Why Intel wants to be everyone’s chip maker

intelbrainThis is the first in a series of columns on the strategic direction of several major technology companies that have faltered of late. We’ll start here with Intel, follow in a couple days with Cisco followed by Microsoft, then see where it goes from there.

At Intel’s annual shareholders’ meeting last week the company talked about moving strongly into mobile chips and selling its stillborn OnCue over-the-top video streaming service, but the most important story had to do with expanding Intel’s manufacturing capacity. This latter news is especially important because if you look at the square footage of 14 nanometer fab facilities Intel says it will be bringing online in the next two to […]

The Secret of iOS 7

airplay1The Innovator’s Dilemma, a 1997 book by Harvard professor Clayton Christensen, made the point that successful companies can lose their way when they pay too much attention to legacy products and not enough attention to new stuff. They are making so much money they either don’t see a competitor rising up or are too complacent to feel threatened. In either case the incumbent generally loses and the upstart (usually one of many) generally wins. The best way for successful companies to avoid this problem is by inventing the future before their competitors do.

We see this pattern over and over in high tech. Remember Lotus? Remember Word Perfect? Remember Borland? And it’s not just in software. […]

Apple burnishes while we wait for another breakthrough

SteveJobs3Some readers have asked me for a post on the new Apple iPhones announced yesterday. I’ll get to that in time but prefer to do so when I actually have an iPhone 5S in my hands because I have a very specific column in mind. And no, it’s not the column you think it is. But this is still a good time to write something about Apple in general, which is how Cupertino appears to now stand at a crossroads.

There is a world of difference between Microsoft and Apple but one way they are similar is in facing a generational change. Another way they are similar is in having robust legacy businesses that both put […]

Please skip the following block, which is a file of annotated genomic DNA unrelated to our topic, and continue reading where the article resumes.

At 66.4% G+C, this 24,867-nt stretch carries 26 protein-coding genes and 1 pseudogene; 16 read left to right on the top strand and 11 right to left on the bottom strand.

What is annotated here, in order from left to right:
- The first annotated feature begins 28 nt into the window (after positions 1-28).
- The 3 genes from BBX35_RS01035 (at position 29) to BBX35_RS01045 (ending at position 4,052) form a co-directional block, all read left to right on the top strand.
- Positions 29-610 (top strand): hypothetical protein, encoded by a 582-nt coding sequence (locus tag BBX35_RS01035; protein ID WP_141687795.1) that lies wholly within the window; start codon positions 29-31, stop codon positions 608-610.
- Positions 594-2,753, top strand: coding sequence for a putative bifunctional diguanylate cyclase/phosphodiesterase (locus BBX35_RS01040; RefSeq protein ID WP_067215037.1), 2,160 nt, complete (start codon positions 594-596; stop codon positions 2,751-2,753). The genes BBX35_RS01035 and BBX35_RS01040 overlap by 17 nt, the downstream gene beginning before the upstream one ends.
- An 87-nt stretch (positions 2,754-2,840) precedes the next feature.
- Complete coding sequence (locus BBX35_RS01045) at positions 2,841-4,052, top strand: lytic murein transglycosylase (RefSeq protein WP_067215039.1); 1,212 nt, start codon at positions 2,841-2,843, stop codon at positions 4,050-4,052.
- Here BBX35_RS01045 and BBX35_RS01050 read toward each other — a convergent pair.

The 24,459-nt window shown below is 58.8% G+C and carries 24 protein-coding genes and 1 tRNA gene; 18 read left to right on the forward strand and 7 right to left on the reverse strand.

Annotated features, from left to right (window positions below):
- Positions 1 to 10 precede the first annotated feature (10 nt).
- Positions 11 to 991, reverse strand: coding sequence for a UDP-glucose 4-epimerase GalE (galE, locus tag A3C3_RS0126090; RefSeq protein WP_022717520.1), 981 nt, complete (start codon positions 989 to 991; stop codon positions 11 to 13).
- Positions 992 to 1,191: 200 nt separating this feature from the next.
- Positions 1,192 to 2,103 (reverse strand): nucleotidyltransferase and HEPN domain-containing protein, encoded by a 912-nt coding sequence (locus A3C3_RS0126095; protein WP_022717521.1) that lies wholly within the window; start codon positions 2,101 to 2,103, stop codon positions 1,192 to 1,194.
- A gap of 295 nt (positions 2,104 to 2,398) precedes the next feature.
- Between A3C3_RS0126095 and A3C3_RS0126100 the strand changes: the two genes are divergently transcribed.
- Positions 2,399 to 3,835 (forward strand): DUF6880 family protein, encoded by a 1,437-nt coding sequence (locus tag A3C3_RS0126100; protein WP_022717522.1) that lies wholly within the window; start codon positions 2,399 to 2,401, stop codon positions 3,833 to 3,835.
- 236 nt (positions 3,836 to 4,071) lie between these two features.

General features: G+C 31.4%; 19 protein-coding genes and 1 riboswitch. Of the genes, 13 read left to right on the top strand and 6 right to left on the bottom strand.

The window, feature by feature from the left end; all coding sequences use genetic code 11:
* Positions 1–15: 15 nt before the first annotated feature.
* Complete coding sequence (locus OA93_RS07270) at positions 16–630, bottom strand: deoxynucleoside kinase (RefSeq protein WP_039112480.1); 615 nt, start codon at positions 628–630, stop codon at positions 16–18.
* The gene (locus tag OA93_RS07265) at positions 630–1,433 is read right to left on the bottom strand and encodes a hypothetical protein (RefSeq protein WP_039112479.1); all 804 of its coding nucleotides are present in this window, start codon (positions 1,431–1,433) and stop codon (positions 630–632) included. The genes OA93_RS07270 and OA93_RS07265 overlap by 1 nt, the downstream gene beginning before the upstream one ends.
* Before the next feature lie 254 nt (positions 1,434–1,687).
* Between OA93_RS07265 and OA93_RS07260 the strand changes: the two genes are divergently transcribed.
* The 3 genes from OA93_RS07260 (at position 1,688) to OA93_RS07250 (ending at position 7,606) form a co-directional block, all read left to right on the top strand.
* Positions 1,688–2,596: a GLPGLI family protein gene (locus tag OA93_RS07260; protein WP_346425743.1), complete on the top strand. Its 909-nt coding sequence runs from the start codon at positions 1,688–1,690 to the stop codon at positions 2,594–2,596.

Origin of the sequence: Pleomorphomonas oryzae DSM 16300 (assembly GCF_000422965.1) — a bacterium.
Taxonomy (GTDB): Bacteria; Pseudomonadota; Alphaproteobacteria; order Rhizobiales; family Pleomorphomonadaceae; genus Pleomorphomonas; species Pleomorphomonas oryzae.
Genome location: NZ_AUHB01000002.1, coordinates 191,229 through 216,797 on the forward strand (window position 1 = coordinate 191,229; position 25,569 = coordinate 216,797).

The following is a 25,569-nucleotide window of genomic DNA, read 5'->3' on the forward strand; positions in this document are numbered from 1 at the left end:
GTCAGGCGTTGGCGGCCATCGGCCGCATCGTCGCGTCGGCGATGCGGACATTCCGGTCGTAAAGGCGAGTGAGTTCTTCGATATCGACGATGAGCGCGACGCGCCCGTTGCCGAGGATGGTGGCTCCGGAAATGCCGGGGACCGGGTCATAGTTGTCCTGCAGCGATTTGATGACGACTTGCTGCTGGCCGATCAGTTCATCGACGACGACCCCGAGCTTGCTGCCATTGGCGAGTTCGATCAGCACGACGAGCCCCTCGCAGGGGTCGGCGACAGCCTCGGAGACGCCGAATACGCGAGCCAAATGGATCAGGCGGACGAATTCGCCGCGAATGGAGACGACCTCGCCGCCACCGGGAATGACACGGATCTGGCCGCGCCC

Why elite marathoners don’t (yet) wear wristwatch mobile phones

GPSwatchesThirty years and 50 pounds of blubber ago, between various teaching jobs and being fired from computer companies, I wrote for a New York-based magazine called The Runner, which was long ago absorbed by Runners World. I took the gig to force myself to get in shape and it worked, which is why one year I ran the Boston Marathon. Understand that my editor at the time, a guy named Amby Burfoot, had won the Boston Marathon, so my finish well back in the pack was professionally meaningless, but that memory gives me some sense of the scene yesterday in Boston when those bombs went off. I know what the air was like, what the […]

Accidental Empires, Chapter 16 — But Wait, There’s More!

MoreFive years after Accidental Empires was published in hardcover and four years after the paperback, we got a chance to do a somewhat revised paperback edition to go with Triumph of the Nerds, my Channel 4/PBS miniseries based on the book. Revision may be too strong a word, because all I was allowed to do was add two extra chapters at the end. This gave me a chance to catch up with some of the major characters, correct a few mistakes, explain what had happened in the intervening half-decade and — oh by the way — finally say something about the Internet.

CHAPTER SIXTEEN

BUT WAIT, THERE’S MORE!

January […]